feminists@law, Vol 1 No 1 (2011)

Biopolitics and the Female Reproductive Body as the New Subject of Law

Allaine Cerwonka* and Anna Loutfi**
1. Introduction

To say that the histories and conceptual frameworks of Michel Foucault have, since the late 1980s, heavily influenced feminist theory is an understatement. On the other hand, one might add that the influence of Foucault on feminist jurisprudence and feminist legal theory has been much less pronounced, in spite of the obvious value of Foucault's work for critical legal theory more generally.[1] One probable reason for this is the uncanny resemblance of Foucault's 'sexless subject' to the abstract sexless subject of law which feminist legal theory has been tirelessly critiquing since its inception (giving rise to feminist works with titles such as: unspeakable subjects,[2] the hidden gender of law,[3] sexing the subject of law,[4] and so on).

And yet, when a 'new Foucault' - the Italian political philosopher Giorgio Agamben - hit the critical legal scene in the late nineties, one might argue that a new kind of feminist legal theory was quickly born; one that was receptive and subtly attentive to the work of both Foucault and Agamben. And this in spite of the fact that Agamben's legal subjects are, like Foucault's, utterly sexless. What might explain this phenomenon? Here, we suggest that Agamben's work on law and citizenship, in focusing exclusively on Foucault's concept of biopolitics, and therefore on questions of the regulation of populations rather than of individual bodies, represents a point of departure that is particularly 'user friendly' for feminist legal theory. We would also argue that feminist legal scholars need not be disturbed by Agamben's apparent sex blindness - as earlier scholars were by the sex blindness of Foucault.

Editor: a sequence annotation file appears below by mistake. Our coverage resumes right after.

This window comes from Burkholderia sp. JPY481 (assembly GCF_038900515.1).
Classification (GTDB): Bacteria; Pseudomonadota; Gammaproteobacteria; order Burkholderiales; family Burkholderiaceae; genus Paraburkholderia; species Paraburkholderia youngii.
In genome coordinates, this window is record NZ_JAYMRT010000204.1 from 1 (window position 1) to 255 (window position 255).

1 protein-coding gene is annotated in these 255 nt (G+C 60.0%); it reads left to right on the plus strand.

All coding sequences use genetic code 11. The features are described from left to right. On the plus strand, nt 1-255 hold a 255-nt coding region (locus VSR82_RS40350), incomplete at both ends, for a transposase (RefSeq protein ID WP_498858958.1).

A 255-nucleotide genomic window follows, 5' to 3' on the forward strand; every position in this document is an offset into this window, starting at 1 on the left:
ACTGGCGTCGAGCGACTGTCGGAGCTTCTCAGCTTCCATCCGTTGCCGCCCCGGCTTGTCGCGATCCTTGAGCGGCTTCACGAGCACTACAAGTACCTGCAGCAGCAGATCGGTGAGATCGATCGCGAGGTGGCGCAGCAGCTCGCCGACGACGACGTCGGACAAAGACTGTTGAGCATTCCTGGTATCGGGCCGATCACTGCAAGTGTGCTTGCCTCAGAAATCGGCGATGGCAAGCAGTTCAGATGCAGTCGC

While it is not possible, due to limits of space, to do justice to the full impact Agamben's work has had on Foucauldian scholarship, it seems important to mention here a particular dimension of his theoretical manner of working, which in some sense constitutes a thread running through all his works on political and legal theory, namely the idea of a zone of indistinction: the collapse of 'inside' and 'outside' into one another; the impossibility of speaking of social exclusion without at the same time speaking of an inclusion; one is included in order to be excluded. The zone of indistinction is an immediate effect of a regime of justice and rights in which all legal categories are derived from a politics founded in biology. Such a regime, which Foucault named the biopolitical state, is primarily concerned with the questions of whether a being is alive or dead; whether it lives or dies; how long it can, or should live; in what manner it will die; how healthy it is in its state of life, and so on.

The reduction of all living beings to biological organisms under biopolitical regimes (which, for Foucault and Aagmben, refers to all the populations of modern states - with the late eighteenth century as the key moment of historical transformation) accompanies the collapse of traditional political distinctions ... such as those between Right and Left, liberalism and totalitarianism, private and public.[5] That is the meaning of the zone of indistinction: the impossibility of distinguishing the supposedly legally protected citizen from politically vulnerable "bare life". Bare life is the term Agamben uses to denote life that may be killed or preserved arbitrarily, developed from Agamben's revisionist work on Hannah Arendt's discussion of the political category of the refugee in The Origins of Totalitarianism.[6]